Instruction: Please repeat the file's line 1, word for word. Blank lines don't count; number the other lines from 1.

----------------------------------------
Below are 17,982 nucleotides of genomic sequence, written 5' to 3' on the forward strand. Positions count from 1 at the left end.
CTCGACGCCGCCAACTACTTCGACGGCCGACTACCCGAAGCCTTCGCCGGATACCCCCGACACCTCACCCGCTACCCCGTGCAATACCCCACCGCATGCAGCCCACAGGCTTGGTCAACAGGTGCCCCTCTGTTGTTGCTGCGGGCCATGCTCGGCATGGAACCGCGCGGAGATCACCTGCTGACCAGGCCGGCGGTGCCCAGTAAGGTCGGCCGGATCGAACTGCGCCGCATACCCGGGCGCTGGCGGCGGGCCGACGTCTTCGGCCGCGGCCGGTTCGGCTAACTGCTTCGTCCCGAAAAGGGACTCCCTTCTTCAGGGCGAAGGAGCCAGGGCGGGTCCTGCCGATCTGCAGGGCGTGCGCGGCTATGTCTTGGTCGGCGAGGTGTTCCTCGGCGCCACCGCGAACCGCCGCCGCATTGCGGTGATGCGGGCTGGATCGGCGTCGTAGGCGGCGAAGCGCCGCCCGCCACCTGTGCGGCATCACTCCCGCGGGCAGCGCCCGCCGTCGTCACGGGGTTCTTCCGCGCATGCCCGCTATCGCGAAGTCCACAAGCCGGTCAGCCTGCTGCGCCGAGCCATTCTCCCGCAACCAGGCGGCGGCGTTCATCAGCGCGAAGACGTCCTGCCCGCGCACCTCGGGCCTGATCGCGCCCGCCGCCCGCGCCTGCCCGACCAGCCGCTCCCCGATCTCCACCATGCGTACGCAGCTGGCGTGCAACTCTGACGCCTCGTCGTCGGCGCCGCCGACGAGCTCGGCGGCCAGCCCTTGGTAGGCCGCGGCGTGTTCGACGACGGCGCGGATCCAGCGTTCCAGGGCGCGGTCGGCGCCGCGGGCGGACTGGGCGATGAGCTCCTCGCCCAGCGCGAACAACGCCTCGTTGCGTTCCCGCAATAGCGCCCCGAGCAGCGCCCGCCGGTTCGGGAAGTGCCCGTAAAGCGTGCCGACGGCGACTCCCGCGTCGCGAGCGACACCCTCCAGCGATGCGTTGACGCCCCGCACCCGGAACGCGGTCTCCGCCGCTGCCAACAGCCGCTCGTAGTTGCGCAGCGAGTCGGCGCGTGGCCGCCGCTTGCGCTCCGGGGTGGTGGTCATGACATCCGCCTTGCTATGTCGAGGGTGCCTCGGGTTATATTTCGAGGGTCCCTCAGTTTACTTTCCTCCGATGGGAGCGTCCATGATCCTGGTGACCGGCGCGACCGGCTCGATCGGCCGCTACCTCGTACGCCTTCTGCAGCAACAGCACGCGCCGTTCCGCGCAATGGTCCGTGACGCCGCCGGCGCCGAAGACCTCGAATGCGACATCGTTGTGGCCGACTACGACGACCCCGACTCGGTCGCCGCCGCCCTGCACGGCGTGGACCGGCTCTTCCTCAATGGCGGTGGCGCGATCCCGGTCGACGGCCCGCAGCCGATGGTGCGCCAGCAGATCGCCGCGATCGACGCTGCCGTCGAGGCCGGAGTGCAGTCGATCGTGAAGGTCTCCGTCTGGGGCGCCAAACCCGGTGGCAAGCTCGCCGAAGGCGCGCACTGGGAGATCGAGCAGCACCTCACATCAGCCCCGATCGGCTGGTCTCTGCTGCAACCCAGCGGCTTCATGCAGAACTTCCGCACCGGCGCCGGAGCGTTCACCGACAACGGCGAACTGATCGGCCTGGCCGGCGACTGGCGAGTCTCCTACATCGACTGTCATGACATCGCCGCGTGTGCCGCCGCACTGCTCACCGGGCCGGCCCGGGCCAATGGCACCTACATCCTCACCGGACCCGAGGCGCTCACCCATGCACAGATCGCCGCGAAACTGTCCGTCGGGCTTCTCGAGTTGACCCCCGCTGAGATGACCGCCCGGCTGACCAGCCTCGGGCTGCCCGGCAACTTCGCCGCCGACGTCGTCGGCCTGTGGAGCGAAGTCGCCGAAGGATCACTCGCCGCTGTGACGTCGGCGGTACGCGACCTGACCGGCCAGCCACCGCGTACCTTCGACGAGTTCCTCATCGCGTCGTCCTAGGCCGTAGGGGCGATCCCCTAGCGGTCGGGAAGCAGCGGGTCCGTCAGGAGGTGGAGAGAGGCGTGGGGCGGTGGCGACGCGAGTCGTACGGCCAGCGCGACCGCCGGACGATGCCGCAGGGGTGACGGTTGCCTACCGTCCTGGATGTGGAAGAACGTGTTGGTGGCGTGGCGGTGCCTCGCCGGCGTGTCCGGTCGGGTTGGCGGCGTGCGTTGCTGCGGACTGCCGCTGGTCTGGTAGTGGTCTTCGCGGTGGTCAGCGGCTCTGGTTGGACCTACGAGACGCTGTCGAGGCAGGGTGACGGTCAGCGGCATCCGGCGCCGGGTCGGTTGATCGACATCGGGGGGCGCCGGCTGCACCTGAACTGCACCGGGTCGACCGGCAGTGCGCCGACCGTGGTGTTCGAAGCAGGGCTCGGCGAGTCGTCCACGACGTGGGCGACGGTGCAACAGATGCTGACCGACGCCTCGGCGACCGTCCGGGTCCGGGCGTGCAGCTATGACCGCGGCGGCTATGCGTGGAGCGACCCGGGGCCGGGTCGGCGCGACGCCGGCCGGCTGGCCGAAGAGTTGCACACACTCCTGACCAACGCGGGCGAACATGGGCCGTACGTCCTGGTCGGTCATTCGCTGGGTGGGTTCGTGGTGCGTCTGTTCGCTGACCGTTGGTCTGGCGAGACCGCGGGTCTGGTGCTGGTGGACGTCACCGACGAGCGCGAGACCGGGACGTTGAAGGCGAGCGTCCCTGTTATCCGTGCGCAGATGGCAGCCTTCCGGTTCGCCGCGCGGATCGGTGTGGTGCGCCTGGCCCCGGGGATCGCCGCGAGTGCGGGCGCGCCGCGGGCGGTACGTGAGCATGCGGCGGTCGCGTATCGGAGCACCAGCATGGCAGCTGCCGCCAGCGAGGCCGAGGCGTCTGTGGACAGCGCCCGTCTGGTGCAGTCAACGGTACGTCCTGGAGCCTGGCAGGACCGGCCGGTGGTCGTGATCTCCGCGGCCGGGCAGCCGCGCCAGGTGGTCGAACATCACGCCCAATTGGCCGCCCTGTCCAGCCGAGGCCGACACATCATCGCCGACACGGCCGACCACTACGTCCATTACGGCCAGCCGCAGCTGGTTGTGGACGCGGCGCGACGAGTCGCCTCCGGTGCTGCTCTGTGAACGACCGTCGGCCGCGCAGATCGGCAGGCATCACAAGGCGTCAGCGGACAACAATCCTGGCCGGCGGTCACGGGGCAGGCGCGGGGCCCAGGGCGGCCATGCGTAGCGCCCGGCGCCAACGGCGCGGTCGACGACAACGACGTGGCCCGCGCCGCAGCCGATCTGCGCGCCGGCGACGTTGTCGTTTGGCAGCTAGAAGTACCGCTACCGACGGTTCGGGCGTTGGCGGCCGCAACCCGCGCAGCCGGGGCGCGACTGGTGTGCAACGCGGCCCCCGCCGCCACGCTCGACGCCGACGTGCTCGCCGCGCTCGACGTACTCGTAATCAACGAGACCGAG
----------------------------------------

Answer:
Below are 17,982 nucleotides of genomic sequence, written 5' to 3' on the forward strand. Positions count from 1 at the left end.